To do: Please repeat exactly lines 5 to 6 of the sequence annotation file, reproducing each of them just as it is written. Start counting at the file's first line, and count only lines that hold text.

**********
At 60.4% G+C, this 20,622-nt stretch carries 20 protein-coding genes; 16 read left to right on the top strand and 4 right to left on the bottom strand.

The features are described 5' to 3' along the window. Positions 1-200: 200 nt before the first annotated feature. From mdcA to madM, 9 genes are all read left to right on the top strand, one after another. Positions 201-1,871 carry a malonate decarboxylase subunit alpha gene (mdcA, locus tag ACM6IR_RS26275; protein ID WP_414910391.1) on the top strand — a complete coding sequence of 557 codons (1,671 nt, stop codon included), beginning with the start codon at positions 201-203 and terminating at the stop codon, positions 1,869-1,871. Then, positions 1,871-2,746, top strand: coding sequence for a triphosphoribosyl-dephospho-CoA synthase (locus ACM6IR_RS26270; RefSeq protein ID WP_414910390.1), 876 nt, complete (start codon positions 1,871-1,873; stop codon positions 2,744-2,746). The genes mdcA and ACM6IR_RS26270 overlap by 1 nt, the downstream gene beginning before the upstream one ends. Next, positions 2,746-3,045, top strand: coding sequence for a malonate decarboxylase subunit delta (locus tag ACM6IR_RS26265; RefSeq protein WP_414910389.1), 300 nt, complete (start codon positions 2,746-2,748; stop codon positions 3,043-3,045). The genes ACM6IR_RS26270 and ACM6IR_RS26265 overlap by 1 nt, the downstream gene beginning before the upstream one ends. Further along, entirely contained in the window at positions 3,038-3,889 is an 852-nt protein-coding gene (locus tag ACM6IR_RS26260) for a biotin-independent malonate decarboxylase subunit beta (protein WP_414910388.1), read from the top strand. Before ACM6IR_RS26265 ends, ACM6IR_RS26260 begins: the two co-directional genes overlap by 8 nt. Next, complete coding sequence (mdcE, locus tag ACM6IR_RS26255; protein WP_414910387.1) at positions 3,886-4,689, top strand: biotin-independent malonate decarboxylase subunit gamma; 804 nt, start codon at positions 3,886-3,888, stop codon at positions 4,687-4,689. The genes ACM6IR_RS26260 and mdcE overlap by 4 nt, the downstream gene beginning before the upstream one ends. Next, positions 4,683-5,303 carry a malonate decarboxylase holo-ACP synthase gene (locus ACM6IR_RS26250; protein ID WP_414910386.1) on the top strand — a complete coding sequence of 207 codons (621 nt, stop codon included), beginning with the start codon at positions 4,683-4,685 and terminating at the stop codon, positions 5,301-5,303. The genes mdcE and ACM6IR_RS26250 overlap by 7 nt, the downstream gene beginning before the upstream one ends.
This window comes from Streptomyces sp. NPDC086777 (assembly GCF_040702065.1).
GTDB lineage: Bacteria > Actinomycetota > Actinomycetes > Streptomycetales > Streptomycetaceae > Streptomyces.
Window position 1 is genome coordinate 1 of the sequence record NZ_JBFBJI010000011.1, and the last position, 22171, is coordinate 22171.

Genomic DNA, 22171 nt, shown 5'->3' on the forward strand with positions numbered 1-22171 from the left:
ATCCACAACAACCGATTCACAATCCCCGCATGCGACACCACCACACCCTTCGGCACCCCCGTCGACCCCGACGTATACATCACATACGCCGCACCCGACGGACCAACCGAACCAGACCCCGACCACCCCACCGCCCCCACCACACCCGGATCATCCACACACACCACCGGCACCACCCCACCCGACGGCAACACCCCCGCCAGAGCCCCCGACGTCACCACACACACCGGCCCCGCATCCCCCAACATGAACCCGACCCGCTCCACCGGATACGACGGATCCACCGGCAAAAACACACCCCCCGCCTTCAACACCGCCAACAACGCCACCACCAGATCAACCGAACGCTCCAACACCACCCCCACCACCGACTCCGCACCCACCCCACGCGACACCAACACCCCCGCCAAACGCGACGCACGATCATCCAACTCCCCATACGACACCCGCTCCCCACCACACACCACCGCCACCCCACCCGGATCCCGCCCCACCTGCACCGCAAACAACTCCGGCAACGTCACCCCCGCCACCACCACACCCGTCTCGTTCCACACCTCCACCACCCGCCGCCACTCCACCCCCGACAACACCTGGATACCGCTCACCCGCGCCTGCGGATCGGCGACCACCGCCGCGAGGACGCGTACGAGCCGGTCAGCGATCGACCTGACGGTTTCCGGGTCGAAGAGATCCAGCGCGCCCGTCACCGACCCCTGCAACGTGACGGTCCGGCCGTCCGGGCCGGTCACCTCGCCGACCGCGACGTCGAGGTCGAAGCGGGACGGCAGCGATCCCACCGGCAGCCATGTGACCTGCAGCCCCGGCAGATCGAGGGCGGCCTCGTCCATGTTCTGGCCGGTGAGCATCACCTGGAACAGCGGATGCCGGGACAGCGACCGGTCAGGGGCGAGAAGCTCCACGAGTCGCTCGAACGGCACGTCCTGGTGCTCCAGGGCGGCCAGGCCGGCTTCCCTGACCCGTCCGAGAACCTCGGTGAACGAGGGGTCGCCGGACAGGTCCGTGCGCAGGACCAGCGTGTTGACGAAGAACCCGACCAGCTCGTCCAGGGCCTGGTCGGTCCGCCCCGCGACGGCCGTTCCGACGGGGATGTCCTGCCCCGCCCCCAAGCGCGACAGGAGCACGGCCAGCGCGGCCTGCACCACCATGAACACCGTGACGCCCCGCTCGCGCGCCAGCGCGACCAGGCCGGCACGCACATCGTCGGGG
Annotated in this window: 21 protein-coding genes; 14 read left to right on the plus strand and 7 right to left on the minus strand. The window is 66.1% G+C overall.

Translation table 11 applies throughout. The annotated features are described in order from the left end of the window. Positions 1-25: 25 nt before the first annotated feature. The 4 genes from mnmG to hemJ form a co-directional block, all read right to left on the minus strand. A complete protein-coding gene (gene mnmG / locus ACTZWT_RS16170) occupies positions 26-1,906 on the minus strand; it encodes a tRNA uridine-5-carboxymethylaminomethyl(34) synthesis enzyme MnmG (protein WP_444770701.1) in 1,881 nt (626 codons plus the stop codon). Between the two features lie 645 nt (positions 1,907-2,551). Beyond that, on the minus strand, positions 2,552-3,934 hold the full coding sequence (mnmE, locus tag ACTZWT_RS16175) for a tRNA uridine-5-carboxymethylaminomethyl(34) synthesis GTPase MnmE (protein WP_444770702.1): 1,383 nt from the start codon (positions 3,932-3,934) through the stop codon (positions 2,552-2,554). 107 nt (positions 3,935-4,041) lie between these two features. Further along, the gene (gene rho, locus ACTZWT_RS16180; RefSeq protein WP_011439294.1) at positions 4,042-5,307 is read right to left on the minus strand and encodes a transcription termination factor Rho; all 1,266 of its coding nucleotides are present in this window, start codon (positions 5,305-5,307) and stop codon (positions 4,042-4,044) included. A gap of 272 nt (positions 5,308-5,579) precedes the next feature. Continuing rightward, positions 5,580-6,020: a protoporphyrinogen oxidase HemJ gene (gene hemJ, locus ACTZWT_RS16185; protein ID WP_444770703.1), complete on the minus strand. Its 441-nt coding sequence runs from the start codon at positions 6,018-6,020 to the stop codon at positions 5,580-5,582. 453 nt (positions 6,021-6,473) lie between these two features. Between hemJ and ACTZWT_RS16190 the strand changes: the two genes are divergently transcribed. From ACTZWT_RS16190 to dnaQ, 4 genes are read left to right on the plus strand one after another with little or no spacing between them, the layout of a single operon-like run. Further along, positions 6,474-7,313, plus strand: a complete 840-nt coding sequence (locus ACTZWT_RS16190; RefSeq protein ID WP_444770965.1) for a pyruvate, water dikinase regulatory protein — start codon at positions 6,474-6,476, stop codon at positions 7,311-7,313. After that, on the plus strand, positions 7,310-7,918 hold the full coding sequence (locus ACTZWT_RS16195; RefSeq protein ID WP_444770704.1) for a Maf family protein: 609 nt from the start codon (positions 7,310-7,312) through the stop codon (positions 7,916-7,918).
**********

Window position 1 is genome coordinate 1 of the sequence record NZ_JBFBJI010000011.1, and the last position, 22171, is coordinate 22171.

Genomic DNA, 22171 nt, shown 5'->3' on the forward strand with positions numbered 1-22171 from the left: